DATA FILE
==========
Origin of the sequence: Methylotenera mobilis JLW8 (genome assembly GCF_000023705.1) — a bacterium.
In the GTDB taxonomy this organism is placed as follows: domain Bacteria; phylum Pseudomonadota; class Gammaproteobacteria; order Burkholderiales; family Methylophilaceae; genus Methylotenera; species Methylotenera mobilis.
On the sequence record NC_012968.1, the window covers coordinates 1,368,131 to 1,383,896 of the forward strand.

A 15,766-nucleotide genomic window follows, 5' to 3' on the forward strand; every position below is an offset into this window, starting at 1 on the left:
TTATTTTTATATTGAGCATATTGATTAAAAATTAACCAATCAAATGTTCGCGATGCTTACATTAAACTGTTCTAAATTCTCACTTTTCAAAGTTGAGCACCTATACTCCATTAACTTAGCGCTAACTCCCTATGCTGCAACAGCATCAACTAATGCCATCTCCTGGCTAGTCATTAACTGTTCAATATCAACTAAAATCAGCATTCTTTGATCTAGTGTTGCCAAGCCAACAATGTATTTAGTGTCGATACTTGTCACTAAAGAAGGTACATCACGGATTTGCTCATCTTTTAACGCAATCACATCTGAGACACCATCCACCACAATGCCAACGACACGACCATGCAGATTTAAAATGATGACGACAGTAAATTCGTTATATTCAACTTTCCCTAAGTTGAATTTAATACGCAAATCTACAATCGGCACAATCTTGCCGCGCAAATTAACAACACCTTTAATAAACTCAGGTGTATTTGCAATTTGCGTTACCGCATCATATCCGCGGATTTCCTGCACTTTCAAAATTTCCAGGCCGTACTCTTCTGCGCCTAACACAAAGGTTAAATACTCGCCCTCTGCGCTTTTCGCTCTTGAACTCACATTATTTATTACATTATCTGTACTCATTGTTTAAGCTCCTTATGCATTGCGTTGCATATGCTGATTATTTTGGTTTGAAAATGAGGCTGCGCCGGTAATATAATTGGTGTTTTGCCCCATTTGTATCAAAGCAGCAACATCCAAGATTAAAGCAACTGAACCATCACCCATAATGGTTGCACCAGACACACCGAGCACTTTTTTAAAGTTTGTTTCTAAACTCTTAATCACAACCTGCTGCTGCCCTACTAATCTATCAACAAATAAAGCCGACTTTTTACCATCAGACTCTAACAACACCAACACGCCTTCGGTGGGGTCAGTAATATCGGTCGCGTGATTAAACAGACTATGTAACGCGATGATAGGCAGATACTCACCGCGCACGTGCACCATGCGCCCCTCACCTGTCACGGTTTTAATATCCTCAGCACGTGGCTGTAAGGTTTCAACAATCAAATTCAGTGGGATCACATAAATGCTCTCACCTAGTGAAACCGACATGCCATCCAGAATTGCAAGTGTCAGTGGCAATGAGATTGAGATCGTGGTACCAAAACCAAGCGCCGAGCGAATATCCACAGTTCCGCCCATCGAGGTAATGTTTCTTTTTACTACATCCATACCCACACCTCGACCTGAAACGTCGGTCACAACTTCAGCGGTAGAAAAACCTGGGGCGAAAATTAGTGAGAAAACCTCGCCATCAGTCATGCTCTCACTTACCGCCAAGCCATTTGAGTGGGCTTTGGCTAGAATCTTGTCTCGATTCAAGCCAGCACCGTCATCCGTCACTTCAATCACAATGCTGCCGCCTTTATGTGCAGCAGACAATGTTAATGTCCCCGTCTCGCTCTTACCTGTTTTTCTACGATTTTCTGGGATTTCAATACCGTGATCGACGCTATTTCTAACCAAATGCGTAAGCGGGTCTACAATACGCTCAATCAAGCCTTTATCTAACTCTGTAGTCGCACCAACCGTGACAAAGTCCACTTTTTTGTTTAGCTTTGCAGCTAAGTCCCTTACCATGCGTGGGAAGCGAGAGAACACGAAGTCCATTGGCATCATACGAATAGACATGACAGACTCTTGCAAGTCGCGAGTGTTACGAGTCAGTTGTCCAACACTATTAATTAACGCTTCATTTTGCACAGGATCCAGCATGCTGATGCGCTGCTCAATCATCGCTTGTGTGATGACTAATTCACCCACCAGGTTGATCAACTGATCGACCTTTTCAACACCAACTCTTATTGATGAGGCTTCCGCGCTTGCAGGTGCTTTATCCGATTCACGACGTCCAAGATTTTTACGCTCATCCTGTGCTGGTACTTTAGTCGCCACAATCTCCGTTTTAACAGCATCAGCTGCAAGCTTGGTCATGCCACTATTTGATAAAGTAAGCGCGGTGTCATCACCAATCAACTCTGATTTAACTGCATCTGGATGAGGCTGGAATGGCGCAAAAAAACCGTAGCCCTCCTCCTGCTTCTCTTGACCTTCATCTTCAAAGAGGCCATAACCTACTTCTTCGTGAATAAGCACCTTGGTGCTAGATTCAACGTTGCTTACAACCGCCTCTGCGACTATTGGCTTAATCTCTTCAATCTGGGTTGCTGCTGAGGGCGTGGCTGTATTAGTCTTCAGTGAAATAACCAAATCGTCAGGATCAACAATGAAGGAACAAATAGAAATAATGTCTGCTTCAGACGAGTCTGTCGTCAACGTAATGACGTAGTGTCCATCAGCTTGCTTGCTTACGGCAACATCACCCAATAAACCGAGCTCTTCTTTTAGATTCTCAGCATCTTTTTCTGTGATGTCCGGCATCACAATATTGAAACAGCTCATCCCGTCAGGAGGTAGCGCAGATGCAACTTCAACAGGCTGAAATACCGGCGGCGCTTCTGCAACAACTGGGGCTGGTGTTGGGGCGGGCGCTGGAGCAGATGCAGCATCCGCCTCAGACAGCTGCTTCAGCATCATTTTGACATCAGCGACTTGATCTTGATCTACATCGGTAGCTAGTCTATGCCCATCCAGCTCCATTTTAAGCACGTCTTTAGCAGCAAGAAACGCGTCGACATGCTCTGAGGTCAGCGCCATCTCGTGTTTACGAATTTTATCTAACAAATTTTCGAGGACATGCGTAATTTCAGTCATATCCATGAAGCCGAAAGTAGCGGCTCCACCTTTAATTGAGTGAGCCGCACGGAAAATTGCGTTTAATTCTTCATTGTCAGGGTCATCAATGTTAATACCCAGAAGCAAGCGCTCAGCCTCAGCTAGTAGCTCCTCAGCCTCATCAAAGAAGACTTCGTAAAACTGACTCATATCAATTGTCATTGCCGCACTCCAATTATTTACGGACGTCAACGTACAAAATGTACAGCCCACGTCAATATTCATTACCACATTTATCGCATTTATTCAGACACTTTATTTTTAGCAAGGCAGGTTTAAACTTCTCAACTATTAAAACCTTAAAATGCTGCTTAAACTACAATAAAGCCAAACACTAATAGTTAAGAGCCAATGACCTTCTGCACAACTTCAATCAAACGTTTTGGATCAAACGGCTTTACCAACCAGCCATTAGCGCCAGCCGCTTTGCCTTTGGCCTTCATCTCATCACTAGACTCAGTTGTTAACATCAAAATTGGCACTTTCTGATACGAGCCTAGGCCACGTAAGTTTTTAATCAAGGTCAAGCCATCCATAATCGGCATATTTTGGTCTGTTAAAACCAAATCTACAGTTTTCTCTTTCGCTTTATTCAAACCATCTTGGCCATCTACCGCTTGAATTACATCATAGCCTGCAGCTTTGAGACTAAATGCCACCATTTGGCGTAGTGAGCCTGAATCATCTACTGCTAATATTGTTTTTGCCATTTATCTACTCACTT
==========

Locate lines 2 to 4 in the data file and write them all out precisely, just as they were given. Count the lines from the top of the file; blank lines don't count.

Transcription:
In the GTDB taxonomy this organism is placed as follows: domain Bacteria; phylum Pseudomonadota; class Gammaproteobacteria; order Burkholderiales; family Methylophilaceae; genus Methylotenera; species Methylotenera mobilis.
On the sequence record NC_012968.1, the window covers coordinates 1,368,131 to 1,383,896 of the forward strand.

A 15,766-nucleotide genomic window follows, 5' to 3' on the forward strand; every position below is an offset into this window, starting at 1 on the left: